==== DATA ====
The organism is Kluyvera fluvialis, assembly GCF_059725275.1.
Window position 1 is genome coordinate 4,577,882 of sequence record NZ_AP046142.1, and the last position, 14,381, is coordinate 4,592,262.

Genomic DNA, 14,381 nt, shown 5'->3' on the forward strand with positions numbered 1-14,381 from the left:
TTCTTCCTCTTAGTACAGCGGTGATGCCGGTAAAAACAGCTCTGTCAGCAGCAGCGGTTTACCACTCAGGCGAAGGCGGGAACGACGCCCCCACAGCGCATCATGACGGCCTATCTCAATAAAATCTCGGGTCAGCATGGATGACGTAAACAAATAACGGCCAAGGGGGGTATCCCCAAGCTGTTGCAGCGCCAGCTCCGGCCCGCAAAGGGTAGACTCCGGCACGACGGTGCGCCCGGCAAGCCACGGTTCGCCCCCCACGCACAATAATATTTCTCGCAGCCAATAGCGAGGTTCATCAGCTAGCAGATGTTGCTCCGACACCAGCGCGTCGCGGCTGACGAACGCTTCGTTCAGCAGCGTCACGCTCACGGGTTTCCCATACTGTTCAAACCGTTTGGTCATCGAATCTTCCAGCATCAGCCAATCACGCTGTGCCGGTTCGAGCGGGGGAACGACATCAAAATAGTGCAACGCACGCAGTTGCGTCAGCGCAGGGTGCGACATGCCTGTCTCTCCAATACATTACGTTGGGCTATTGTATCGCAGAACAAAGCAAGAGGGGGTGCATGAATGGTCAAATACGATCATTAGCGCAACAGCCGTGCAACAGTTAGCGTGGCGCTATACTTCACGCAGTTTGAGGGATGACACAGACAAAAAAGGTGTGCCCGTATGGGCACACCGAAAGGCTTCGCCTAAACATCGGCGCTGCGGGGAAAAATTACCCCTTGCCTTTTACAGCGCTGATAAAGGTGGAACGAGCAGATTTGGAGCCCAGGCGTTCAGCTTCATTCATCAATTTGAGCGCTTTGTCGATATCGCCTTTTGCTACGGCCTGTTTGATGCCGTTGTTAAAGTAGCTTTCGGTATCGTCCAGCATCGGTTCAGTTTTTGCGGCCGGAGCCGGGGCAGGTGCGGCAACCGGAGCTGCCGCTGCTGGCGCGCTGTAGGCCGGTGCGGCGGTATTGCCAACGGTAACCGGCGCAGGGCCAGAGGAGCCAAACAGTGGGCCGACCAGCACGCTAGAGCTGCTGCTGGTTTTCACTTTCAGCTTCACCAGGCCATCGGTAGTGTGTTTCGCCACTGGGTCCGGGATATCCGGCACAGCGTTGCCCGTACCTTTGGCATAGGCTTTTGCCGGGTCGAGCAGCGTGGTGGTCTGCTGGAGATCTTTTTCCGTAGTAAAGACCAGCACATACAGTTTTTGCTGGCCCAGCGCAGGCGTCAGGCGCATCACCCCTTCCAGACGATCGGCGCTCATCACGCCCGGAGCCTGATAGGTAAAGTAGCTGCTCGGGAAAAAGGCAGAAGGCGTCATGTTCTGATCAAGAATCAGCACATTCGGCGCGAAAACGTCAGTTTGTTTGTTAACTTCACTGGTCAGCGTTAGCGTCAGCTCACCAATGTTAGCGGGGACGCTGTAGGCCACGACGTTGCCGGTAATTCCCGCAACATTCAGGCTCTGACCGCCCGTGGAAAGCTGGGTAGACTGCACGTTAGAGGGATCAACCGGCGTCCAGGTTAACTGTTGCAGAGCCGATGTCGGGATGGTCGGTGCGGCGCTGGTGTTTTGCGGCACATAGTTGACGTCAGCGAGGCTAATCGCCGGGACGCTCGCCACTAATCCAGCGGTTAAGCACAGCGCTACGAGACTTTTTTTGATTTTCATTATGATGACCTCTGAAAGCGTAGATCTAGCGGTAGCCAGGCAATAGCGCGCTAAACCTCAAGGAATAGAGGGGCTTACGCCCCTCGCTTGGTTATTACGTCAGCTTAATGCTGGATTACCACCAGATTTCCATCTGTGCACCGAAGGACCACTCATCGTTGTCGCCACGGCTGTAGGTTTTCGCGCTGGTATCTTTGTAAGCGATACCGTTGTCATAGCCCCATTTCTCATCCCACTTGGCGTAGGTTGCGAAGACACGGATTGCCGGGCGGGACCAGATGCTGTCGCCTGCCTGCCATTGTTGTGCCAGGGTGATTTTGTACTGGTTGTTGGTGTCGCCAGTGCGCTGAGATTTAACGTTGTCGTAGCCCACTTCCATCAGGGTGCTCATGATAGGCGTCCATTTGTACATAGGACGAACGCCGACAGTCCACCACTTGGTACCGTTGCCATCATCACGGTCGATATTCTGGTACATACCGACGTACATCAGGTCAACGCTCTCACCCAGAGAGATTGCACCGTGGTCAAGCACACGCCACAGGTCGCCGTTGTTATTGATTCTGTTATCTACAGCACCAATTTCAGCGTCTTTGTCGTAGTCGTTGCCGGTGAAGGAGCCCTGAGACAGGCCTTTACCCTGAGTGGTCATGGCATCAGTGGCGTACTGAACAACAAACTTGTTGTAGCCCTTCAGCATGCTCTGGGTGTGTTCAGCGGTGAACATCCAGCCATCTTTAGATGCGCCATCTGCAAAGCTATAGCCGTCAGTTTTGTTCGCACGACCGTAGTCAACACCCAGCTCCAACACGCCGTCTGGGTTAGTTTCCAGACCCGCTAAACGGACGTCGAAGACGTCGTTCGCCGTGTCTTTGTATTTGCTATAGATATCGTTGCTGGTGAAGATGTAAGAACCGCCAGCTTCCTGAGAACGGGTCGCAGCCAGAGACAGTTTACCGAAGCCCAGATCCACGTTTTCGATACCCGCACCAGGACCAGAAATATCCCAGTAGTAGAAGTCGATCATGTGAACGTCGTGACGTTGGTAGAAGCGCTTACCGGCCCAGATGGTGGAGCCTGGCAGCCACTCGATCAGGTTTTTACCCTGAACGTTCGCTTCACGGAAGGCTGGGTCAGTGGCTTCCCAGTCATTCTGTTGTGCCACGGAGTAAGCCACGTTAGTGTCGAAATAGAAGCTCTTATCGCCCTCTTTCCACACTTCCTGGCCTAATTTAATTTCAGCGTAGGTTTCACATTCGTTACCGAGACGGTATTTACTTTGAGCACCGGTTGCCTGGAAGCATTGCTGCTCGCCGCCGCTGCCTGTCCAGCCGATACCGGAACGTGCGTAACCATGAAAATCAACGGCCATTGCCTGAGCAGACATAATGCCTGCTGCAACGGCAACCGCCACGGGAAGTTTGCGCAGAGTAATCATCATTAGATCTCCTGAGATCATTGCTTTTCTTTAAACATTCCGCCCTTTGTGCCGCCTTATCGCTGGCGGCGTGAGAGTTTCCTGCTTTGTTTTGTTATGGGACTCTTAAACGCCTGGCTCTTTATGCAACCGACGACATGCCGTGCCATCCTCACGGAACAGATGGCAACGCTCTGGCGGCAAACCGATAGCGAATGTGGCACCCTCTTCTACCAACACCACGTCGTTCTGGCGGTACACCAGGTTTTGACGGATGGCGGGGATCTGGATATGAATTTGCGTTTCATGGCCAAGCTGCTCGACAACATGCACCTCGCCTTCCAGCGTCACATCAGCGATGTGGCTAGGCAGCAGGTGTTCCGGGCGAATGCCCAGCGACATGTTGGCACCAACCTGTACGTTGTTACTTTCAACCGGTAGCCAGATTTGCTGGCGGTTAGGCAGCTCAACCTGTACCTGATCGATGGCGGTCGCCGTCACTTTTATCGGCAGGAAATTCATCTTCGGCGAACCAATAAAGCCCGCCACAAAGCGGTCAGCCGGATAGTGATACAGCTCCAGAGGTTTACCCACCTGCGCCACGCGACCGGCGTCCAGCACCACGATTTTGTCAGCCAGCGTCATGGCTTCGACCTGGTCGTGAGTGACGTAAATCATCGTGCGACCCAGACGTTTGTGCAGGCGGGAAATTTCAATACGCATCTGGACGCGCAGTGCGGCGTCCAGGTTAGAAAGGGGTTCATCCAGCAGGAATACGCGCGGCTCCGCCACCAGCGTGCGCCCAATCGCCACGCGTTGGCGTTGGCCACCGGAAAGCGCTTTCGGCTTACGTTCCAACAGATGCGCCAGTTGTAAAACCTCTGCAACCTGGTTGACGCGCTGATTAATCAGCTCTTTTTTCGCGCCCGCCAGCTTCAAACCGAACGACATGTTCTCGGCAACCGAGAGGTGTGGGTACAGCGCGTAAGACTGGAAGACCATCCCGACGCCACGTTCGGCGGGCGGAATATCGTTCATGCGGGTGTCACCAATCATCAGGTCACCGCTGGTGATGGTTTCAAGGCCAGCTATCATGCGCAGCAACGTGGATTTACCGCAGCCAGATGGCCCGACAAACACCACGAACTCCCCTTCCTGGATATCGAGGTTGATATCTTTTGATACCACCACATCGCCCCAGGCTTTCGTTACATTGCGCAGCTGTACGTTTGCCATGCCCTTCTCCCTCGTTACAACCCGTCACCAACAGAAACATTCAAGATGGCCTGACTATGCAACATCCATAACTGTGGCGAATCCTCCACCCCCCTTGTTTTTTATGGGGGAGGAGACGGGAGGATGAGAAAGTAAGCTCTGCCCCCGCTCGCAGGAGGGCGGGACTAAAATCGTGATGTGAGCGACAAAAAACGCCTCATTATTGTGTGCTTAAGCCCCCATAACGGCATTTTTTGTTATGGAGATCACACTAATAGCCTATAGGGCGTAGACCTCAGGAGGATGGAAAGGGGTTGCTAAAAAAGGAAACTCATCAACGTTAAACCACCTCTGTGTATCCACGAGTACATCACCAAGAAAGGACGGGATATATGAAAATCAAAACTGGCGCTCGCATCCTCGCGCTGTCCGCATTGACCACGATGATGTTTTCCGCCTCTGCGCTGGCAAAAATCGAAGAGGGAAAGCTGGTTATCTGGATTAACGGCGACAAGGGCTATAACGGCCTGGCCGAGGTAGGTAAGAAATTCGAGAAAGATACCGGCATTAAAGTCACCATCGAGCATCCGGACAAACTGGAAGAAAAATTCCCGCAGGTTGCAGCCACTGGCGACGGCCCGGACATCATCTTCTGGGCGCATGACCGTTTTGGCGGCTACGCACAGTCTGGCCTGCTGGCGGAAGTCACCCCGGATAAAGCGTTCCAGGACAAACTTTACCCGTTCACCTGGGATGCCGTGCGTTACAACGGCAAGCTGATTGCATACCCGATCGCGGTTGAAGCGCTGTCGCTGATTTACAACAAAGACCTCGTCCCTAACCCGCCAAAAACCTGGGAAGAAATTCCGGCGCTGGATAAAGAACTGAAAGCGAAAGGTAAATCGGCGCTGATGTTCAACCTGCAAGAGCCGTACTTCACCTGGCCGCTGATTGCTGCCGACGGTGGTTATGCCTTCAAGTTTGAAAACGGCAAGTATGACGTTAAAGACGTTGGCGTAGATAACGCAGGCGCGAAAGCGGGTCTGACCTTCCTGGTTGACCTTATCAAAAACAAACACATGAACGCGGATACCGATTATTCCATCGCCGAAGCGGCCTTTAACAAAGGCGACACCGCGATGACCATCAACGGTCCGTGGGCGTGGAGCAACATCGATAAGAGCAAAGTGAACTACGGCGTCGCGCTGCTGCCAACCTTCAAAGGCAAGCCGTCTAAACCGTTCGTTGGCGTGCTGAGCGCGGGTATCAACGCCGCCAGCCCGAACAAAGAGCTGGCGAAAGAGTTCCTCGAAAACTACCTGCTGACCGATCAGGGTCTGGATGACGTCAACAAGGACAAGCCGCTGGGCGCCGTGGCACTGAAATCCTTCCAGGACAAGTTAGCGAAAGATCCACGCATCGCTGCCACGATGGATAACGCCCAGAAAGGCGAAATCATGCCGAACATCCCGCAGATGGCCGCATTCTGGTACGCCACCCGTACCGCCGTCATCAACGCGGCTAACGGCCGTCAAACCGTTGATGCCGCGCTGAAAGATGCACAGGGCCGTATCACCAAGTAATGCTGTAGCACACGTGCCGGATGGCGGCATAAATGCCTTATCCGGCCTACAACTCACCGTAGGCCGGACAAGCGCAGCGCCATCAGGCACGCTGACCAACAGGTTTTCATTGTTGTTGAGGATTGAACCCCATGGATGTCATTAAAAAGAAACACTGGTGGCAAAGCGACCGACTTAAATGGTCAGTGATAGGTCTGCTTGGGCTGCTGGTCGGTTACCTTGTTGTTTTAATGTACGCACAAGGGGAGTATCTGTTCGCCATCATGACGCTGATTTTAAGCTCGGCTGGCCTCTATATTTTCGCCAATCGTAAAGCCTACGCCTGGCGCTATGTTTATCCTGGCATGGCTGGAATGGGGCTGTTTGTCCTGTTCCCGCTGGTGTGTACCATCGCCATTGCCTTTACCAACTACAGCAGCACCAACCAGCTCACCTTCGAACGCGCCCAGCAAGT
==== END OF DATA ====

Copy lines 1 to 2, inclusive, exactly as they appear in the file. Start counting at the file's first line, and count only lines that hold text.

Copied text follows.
The organism is Kluyvera fluvialis, assembly GCF_059725275.1.
Window position 1 is genome coordinate 4,577,882 of sequence record NZ_AP046142.1, and the last position, 14,381, is coordinate 4,592,262.